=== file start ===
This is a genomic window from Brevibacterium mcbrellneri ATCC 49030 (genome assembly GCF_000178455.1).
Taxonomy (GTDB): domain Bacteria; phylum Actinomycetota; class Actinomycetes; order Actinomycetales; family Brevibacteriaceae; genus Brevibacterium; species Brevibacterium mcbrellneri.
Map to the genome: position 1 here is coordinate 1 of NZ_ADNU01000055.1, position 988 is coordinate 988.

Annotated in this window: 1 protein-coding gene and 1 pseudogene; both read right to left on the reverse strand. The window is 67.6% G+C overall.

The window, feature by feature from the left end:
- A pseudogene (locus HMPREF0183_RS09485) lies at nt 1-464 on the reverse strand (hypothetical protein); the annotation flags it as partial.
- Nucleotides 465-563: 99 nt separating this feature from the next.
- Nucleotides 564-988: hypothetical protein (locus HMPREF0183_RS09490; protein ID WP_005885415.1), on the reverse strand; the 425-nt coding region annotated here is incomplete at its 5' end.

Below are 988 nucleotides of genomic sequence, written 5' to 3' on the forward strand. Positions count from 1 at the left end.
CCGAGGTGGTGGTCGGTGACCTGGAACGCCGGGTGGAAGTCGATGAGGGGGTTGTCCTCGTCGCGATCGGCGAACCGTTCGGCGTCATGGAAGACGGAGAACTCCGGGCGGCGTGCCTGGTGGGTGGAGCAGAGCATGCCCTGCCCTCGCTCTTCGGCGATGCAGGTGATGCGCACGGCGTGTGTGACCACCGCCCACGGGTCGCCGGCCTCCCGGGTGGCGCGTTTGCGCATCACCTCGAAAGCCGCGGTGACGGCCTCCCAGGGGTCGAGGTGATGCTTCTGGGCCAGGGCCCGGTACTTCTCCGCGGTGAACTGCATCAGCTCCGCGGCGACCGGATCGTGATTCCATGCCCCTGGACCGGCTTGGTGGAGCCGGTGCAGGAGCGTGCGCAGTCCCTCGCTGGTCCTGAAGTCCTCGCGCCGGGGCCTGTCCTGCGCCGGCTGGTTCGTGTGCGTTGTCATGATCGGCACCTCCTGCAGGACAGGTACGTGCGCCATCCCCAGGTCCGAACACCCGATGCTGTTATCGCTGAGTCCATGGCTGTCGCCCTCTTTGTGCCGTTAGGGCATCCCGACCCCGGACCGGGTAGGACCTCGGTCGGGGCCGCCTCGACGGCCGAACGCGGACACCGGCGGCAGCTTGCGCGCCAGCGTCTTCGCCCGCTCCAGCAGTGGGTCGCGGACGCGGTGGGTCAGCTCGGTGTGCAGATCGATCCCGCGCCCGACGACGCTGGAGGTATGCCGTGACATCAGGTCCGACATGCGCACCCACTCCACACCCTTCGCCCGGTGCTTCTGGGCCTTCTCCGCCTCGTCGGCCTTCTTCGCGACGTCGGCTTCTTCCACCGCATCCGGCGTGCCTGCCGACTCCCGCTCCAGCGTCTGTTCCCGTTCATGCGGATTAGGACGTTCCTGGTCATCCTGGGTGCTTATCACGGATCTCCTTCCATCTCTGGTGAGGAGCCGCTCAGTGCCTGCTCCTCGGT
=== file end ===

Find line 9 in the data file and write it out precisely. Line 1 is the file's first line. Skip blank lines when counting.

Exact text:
Below are 988 nucleotides of genomic sequence, written 5' to 3' on the forward strand. Positions count from 1 at the left end.